Used for Educational Purposes Only Autocratic leadership (also referred to as “Directive Leadership”) is a style in which the manager retains the power and decision-making authority. Autocratic leaders create motivation through the distribution of rewards for compliance and punishment for disobedience. An Autocratic leader commands his/her team and expects compliance. In order to get that compliance they will typically use some form of fear of punishment, a powerful reward, or reverence – which is a healthy combination of ear and earned respect or nobility that result in certain reputation awe.

Autocratic leaders tend to excel at providing clear expectations, structure, as well as the specifics of how to perform the tasks. They are also excellent at providing certain controls to monitor progress, status, etc. Autocratic leaders are task-oriented and focused. Their style tends to work well where there is a need for a lot of structure, with the non-routine and complex tasks, or where there is a production emphasis. They are typically not concerned with the attitude or thinking of the group… And if they are… T is secondary to meeting the goals at hand. New and untrained employees that are unfamiliar with the tasks and procedures benefit most from the Autocratic leadership style. A sense of security is created when a new employee is instructed with exact details of the expectations of their performance. This takes the guesswork out of the job for the individual and allows them to contribute immediately to production. Some situations may call for urgent action (crisis, etc), and in these cases an Autocratic style of leadership may be best.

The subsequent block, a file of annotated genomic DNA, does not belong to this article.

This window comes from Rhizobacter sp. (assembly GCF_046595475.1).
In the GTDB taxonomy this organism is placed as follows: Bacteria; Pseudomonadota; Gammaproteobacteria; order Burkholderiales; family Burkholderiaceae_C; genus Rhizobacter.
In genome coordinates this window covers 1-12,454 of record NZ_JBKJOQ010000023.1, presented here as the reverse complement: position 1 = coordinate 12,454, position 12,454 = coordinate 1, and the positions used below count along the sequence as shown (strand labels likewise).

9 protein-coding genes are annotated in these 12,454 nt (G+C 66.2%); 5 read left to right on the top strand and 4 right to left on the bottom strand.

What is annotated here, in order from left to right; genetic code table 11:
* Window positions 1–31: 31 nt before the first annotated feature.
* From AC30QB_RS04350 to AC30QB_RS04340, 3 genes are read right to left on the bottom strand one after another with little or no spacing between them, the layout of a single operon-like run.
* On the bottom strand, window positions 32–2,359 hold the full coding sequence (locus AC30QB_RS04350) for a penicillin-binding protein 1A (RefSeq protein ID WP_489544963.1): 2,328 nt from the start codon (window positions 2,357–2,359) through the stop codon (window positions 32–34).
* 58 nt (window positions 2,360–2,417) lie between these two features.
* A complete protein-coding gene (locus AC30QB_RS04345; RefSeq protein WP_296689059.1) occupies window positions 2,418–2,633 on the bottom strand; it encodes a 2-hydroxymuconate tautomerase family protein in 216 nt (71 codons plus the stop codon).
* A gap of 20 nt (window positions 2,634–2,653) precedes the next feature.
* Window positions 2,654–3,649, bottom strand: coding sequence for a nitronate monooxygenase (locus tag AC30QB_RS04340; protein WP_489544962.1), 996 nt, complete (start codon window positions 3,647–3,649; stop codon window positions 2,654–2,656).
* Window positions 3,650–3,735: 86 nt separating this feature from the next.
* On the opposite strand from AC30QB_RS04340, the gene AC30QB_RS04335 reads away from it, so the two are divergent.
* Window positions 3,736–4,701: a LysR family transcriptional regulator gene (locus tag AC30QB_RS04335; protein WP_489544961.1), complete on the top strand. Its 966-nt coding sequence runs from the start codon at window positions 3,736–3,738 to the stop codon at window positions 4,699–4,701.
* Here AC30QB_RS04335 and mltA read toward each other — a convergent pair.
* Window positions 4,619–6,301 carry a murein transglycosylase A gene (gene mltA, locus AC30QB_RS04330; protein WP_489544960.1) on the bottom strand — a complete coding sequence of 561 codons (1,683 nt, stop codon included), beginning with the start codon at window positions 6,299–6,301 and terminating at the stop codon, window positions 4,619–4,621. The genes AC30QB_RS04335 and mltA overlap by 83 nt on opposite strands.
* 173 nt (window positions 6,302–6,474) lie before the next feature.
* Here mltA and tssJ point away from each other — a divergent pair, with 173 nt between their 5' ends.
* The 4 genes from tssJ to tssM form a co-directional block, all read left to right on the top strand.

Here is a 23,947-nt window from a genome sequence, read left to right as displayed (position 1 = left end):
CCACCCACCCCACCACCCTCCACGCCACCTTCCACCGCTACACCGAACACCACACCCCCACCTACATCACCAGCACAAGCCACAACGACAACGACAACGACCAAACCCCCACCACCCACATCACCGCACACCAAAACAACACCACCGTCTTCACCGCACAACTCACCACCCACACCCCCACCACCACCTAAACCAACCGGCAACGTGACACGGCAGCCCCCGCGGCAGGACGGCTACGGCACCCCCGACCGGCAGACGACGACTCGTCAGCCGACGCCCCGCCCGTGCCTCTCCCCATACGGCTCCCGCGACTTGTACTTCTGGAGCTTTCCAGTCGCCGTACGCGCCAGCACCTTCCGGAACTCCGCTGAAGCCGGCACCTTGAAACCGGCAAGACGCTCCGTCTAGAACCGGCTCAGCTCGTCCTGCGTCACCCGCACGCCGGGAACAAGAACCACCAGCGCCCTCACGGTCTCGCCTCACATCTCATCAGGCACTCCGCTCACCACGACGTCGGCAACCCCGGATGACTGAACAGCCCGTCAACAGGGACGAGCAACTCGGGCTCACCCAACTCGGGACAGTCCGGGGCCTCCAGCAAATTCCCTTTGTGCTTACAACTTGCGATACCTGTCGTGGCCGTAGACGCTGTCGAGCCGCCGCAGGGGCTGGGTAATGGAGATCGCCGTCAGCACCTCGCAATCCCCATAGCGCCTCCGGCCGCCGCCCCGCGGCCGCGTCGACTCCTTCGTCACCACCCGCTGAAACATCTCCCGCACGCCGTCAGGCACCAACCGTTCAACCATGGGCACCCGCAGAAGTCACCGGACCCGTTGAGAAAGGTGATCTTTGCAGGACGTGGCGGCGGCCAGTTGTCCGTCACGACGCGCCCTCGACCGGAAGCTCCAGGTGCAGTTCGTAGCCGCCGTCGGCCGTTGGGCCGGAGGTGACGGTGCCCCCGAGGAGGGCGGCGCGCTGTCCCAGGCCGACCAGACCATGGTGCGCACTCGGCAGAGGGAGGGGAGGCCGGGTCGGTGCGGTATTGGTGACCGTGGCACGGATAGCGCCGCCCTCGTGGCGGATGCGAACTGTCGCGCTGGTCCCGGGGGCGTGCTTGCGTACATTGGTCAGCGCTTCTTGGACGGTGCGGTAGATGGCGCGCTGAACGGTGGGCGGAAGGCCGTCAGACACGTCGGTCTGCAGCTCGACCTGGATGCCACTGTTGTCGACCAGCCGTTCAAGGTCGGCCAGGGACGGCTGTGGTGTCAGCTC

In addition, most people are familiar with Autocratic leadership and therefore have less trouble adopting that style. Furthermore, in some situations, direct reports may actually prefer an autocratic style – especially those used to rules, order, and structure. Initially this leadership style will produce increased performance by minimizing undesirable behavior, but long-term it has been shown to decrease job satisfaction. This is because experienced employees are typically not involved in the decision-making process and studies have shown that this is detrimental to their motivation.

This style of leadership can work well in situations involving large numbers of direct reports or business units. This is because the reverential petition usually makes an icon of the leader. In order for this to work, the leaders reputation must be one of fairness, purposefulness, responsiveness, integrity, directness and consistency. If they don’t “walk their own talk,” or if they demonstrate harshness without more humane qualities, their reputation becomes one of tyranny or fascism… ND Fascist or tyrannical leaders always get overthrown by underlings who have come to resent them or are jealous of their authority( [pick This approach to leadership generally results in passive resistance from team-members and requires continual pressure and direction from the leader in order to get things done (sometimes to the point of the leader’s exhaustion). It will eventually create a dependence on the leader, because the subordinates can get to the point where they stop thinking for themselves or become dependent on external motivation and direction.

For this reason, performance will characteristically plummet or dip when the leader is absent. This is because this style plays to and provides an extrinsic, rather than intrinsic motivational force for the direct reports. [pick] Of the three dominant styles this style is the most likely to utilize fear and hearts to create motivation and urgency. When threats and fear become too heavily relied on as a tactic, fear has been shown to be detrimental to performance. This is in-part because the nervous energy it creates, produces strivings not to fail, rather than the attempts and risk-taking necessary to succeed.

The work relationships of the autocratic leader can be well developed with direct reports that understand their reporting relationship and demonstrate a certain respect or reverence. If the direct report betrays this however, they may have a long road home. Enthusiastic fans of autocratic leaders may find their deader strict, but usually trust in some combination of their style’s typical merits; fairness, initiative, boldness, organization, intelligence and experience.